I wandered off

I wandered off to new projects and adventures back in the late spring of 2011. If you’ve ever started a journal and soon drifted away, you’ll understand. In the summer of 2012, my co-editor Susan Curtis and I launched the new and improved MiddleWeb, a site for educators working with grades 4-8. It’s doing very well and occupies my time in a very satisfying way. Drop by!

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(I have recently begun using the Day One journaling app on my laptop. I’ve kept it up for a couple of months. With my improved WordPress skills, I might start sharing some of those entries in this public space. Meanwhile, learn a little more about me here.)

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On Teacher Recognition Day

My friend Susan Graham posted this in the Teacher Leaders Network private forum several years ago. As so many of us work to shift the negative narrative that now often dominates the national conversation about teaching and teacher evaluation, these words by John Steinbeck are a counterpoint to the high-stakes environment in public classrooms this spring:

In her classroom our speculations ranged the world
She aroused us to book waving discussions.
Every morning we came to her carrying new truths, new facts,
New ideas cupped and sheltered in our hands like captured fireflies.
When she went away a sadness did not go out.
She left her signature upon us.
The literature of the teacher who writes on children’s minds.
I’ve had many teachers who taught us soon forgotten things,
But only a few like her who created in me a new thing, a new attitude, a new hunger.
I suppose that to a large extent I am the unsigned manuscript of that teacher.
What deathless power lies in the hands of such a person.

Astringent spring

The witch hazel is blooming on Witch Hazel Ridge. It’s one of the first signs of spring, my 63rd. It’s a welcome sight, whatever cruel ironies may come with April. We’ve had a short but very hard winter this year. Warm spells in January, February, March. Ten years ago, when we first moved in, we would have been seduced by the warm. Planted tomatoes or something. But we’ve “larned better” as our neighbors might say. Do not plant before Mother’s Day is the high mountains rule of thumb. It’s excellent advice, and we’ve tossed many an ice-wilted plant into the woods as proof.

But the witch hazel is blooming now. Wikipedia tells me there are five species: three in North America, one in China, and one in Japan. I wonder if they’re blooming in Nippon, about to face the cruelest April ever.

I’ve also learned that witch hazel was once commonly called “winterbloom,” and that it’s usually a shrub, rarely a small tree, and even more rarely over 8 meters tall. The one outside our kitchen window looks to be about 25 feet. Tall and spindly and determined.

When we first thought about buying 10 acres of raw land at the head of this old moonshiner’s hollow, the mountain man who would eventually sell it to us had already named his 80+ acre parcel after the early-flowering tree. I think he liked its history as a medicinal plant prized by Native Americans for its astrigency. He’s an implant, like ourselves, came from Kentucky about 30 years ago. I believe his dad was an accountant for a small company. You’d  never know he wasn’t native (unless you’ve always lived here), given his fierce Bluto beard and rough ways.

The first day we met him he sized us up and introduced himself as a “Zen Baptist.” One of the local gentry in my monthly poker game, who made his fortune jackhammering rocks into gravel and selling dynamite to the good old boys around here, snorted when I mentioned our first mountain man friend. “Jake the Snake,” he said dismissively. I wouldn’t dismiss him so quickly. Jake (given name Jerome) is a fascinatin’ character. More stories about him to come.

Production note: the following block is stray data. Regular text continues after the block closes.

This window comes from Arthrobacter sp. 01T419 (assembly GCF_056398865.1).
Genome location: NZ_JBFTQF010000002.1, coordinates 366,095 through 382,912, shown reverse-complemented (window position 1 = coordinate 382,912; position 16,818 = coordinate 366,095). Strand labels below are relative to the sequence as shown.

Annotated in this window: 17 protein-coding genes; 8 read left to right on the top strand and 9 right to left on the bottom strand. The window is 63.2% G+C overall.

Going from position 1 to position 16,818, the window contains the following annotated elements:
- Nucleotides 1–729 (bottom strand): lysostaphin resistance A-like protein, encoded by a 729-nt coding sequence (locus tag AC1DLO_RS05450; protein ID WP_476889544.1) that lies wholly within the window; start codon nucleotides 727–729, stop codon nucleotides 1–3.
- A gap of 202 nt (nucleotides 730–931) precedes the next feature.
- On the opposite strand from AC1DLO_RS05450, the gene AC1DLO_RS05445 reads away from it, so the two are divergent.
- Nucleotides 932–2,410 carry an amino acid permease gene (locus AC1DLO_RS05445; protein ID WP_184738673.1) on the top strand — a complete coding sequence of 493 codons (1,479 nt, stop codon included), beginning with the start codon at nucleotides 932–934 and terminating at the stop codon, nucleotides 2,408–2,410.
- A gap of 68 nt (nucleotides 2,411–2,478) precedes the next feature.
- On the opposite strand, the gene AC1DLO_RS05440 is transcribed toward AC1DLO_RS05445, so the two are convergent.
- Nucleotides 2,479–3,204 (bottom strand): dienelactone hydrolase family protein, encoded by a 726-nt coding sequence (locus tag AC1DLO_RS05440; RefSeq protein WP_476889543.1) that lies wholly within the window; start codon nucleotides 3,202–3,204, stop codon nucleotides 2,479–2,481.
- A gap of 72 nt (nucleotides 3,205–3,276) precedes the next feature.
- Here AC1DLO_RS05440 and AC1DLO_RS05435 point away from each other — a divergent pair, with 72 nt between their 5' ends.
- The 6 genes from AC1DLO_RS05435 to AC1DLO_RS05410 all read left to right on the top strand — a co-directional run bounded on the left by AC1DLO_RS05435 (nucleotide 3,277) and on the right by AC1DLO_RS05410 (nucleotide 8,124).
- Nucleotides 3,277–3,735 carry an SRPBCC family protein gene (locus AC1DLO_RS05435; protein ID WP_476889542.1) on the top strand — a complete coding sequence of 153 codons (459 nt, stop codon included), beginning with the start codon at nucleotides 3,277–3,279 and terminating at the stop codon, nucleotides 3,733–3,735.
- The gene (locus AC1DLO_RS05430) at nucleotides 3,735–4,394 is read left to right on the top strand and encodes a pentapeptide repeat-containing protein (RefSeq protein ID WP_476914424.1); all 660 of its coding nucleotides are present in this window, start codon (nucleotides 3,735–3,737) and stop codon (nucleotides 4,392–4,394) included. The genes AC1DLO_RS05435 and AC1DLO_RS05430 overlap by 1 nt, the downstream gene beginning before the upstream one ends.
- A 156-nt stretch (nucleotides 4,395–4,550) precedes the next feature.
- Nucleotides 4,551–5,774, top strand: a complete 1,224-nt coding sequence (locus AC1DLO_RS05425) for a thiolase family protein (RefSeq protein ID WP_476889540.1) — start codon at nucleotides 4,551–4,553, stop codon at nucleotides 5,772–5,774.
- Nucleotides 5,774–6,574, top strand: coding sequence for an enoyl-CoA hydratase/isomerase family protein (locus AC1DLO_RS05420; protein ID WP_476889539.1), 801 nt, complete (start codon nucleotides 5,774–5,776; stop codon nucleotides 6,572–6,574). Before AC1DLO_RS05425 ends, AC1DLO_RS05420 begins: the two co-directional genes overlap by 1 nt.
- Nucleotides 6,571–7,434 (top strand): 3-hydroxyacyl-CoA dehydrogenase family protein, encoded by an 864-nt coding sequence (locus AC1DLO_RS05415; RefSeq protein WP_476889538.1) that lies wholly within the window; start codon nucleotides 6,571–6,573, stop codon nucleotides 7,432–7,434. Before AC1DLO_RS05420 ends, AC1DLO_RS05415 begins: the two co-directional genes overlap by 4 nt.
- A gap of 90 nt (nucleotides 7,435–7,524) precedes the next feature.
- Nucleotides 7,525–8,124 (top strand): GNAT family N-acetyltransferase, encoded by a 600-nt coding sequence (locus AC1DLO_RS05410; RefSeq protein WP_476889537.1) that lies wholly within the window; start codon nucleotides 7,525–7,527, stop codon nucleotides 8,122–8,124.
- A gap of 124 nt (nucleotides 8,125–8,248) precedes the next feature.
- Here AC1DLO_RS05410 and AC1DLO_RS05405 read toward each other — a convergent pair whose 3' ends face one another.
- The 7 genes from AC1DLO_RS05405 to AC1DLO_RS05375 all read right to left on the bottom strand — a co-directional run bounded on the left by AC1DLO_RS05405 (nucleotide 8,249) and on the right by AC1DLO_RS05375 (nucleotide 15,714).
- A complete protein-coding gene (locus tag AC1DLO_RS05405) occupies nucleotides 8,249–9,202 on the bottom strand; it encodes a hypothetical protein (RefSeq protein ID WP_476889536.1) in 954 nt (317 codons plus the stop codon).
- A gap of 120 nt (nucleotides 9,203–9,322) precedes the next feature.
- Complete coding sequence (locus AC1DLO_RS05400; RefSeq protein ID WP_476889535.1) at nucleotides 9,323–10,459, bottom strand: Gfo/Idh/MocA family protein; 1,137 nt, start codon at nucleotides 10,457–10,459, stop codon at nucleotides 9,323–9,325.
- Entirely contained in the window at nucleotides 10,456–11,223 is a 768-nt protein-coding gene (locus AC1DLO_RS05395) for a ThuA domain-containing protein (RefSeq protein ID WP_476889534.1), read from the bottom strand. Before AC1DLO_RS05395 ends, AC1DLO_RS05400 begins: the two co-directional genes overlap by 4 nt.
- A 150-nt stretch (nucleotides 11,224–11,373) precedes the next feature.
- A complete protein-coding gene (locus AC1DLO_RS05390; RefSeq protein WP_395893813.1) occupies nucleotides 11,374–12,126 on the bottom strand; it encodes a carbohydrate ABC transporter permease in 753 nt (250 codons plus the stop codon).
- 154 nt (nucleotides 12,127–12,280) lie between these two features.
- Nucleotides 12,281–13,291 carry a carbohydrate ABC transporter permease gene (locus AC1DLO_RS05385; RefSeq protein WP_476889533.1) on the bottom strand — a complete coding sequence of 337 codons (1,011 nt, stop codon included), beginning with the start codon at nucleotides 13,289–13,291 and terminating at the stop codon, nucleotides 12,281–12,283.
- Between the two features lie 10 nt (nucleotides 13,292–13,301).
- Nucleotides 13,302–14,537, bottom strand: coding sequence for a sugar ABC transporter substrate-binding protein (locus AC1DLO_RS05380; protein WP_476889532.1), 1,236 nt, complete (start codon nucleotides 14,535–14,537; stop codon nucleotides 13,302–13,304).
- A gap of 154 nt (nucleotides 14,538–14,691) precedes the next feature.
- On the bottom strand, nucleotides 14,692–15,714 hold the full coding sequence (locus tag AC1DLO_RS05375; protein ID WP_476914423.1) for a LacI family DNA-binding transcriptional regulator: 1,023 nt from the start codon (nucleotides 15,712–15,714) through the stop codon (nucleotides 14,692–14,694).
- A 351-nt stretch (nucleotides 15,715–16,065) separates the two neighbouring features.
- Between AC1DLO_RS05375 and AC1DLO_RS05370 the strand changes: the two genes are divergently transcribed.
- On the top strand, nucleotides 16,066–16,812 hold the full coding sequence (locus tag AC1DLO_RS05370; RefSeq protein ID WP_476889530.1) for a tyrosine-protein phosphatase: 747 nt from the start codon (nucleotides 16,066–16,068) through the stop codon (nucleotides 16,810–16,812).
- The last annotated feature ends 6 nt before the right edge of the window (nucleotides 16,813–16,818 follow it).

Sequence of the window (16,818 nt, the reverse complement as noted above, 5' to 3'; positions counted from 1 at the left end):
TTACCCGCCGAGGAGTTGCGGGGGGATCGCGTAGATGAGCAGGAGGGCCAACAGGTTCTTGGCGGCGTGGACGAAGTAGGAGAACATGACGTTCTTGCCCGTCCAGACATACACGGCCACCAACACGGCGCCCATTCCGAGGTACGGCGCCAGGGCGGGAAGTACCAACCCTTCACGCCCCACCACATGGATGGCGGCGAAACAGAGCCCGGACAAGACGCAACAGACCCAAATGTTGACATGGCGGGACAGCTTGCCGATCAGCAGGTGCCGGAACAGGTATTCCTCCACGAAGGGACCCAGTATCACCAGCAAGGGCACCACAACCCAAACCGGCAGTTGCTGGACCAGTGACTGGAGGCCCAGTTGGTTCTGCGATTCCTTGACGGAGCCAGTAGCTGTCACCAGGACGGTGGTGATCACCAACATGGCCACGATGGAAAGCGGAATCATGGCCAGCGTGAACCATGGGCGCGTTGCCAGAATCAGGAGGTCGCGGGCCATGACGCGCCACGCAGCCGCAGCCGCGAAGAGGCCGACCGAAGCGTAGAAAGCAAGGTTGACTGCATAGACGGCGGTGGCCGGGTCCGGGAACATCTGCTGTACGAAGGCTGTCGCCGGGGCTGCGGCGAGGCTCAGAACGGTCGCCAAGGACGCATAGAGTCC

The “witch” in witch hazel, according to the world’s favorite crowd-sourced free encyclopedia, derives from an Old English word “wice” – meaning “pliant” or “bendable.” That’s the sort of thing Jake would know — and a good thing to be in this lovely and harsh place that Floridians rush to in the summer when their swamps start steaming — and flee from in October when the first flake falls.

In the winter, 50-60 mph winds from the northeast are not uncommon up here at 3600 feet. (They reach 180 mph atop nearby Grandfather Mountain.) I can sit here at our kitchen table and watch the poplars and elms, the arbor vitae, and our tall but skinny  witch hazel bend and sway in the wind. When it’s all done, they stand placidly, knowing sun will come. And then the wind again.

Y2K + 10

The propane man came today. Spring’s sneaking into the mountains but the tank is running dry. In 2001, when we buried this 1000-gallon tank at our new cabin, propane was 89.9 a gallon. It’s a physics lesson I haven’t quite learned, but the tank only holds about 800 gallons – 850 if the person filling it is skillful. So roughly $720 for 800 gallons back in March of ’01.

When we were building here, Y2K was on the horizon. In an abundance of caution (it only seemed sorta stupid back then), we opted for features that could extend our comfort zone after the 19th C returned: propane heater on the main floor, gas stove, gas water heater. As it turned out, we got not Y2K but the iGeneration. Even so, the gas strategy has been good in another way… ice and snow storms are common here at 3600 ft asl. Loss of electric, warm baths, hot food.

Ten years later. . .

This morning Danny put in 300 gallons. $1212 or $4.04 a gallon. “Propane is a waste product of the gasoline refining process,” he says. “You tell me why it costs more than car gas.” I shrug, thinking if you subtract road taxes, it costs a lot more – around here at least.

“I’ll tell you what I think,” he says in his mild Appalachian drawl.

“G-R-Double E-D.”